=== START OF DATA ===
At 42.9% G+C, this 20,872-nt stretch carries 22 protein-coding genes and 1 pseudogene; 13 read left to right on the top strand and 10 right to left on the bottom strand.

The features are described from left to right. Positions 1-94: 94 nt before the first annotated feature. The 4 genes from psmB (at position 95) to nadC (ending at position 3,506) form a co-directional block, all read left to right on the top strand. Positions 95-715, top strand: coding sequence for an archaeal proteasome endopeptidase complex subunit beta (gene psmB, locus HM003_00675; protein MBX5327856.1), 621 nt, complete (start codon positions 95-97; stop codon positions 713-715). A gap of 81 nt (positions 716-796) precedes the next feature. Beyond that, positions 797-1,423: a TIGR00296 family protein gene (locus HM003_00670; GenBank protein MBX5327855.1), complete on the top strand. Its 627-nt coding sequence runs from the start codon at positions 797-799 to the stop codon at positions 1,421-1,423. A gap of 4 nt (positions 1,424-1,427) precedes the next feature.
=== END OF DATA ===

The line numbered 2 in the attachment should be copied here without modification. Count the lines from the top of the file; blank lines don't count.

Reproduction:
The features are described from left to right. Positions 1-94: 94 nt before the first annotated feature. The 4 genes from psmB (at position 95) to nadC (ending at position 3,506) form a co-directional block, all read left to right on the top strand. Positions 95-715, top strand: coding sequence for an archaeal proteasome endopeptidase complex subunit beta (gene psmB, locus HM003_00675; protein MBX5327856.1), 621 nt, complete (start codon positions 95-97; stop codon positions 713-715). A gap of 81 nt (positions 716-796) precedes the next feature. Beyond that, positions 797-1,423: a TIGR00296 family protein gene (locus HM003_00670; GenBank protein MBX5327855.1), complete on the top strand. Its 627-nt coding sequence runs from the start codon at positions 797-799 to the stop codon at positions 1,421-1,423. A gap of 4 nt (positions 1,424-1,427) precedes the next feature.